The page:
5. Asking students to justify and explain their thinking.

What is social cognitive theory according to Bandura? ›

The Social Cognitive Theory emphasizes that observational learning is not a simple imitative process; human beings are the agents or managers of their own behaviors (Bandura, 2001). Based on this idea, Bandura has identified several concepts critical for learning.

What does social cognitive theory focus on to understand learning? ›

Social cognitive theory emphasizes the learning that occurs within a social context. In this view, people are active agents who can both influence and are influenced by their environment.

What is Albert Bandura's social cognitive theory? ›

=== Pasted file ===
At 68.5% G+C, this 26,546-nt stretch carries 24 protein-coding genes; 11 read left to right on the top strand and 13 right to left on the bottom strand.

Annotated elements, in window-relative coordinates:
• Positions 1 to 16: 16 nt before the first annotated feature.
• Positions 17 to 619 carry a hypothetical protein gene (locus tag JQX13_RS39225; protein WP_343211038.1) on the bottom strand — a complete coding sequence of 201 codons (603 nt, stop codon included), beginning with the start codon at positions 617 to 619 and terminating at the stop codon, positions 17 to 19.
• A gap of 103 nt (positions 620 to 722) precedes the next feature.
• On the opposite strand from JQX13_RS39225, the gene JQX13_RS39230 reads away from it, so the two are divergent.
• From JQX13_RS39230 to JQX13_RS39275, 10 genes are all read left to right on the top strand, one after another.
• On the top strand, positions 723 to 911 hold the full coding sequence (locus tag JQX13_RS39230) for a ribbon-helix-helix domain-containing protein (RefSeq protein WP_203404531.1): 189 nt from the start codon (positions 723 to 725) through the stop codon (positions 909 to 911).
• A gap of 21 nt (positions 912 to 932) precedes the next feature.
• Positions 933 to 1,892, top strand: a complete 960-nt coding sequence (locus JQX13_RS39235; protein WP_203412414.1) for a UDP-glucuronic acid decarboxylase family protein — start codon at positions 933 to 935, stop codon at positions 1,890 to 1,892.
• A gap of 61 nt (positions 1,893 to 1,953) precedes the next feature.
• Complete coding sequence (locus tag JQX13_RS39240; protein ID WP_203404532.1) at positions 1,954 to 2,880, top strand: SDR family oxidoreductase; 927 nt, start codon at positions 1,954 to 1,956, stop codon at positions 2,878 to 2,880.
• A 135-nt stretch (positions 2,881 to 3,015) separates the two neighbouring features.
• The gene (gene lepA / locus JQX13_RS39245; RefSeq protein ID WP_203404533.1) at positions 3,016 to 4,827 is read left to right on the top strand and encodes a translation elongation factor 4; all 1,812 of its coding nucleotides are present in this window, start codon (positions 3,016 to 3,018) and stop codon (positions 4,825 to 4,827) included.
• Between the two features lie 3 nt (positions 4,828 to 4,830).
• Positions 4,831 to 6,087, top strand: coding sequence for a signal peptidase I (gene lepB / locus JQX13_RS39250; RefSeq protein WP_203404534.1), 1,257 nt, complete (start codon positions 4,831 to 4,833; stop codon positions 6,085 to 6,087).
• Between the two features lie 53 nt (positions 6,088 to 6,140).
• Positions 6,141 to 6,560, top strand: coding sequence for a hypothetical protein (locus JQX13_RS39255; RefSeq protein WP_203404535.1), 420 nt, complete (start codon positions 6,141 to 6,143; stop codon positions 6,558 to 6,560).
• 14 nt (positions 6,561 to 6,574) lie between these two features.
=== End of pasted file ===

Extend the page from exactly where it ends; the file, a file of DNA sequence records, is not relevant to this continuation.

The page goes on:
Social learning theory, proposed by Albert Bandura, emphasizes the importance of observing, modelling, and imitating the behaviors, attitudes, and emotional reactions of others. Social learning theory considers how both environmental and cognitive factors interact to influence human learning and behavior.

What is the meaning of social cognition? ›

Social cognition is the way in which people process, remember, and use information in social contexts to explain and predict their own behavior and that of others.

What are the three goals of social cognition? ›

What are 3 goals of social cognition? - To conserve mental effort. - To maintain a positive self-image. - To form accurate impressions.

Why is Bandura social learning theory important? ›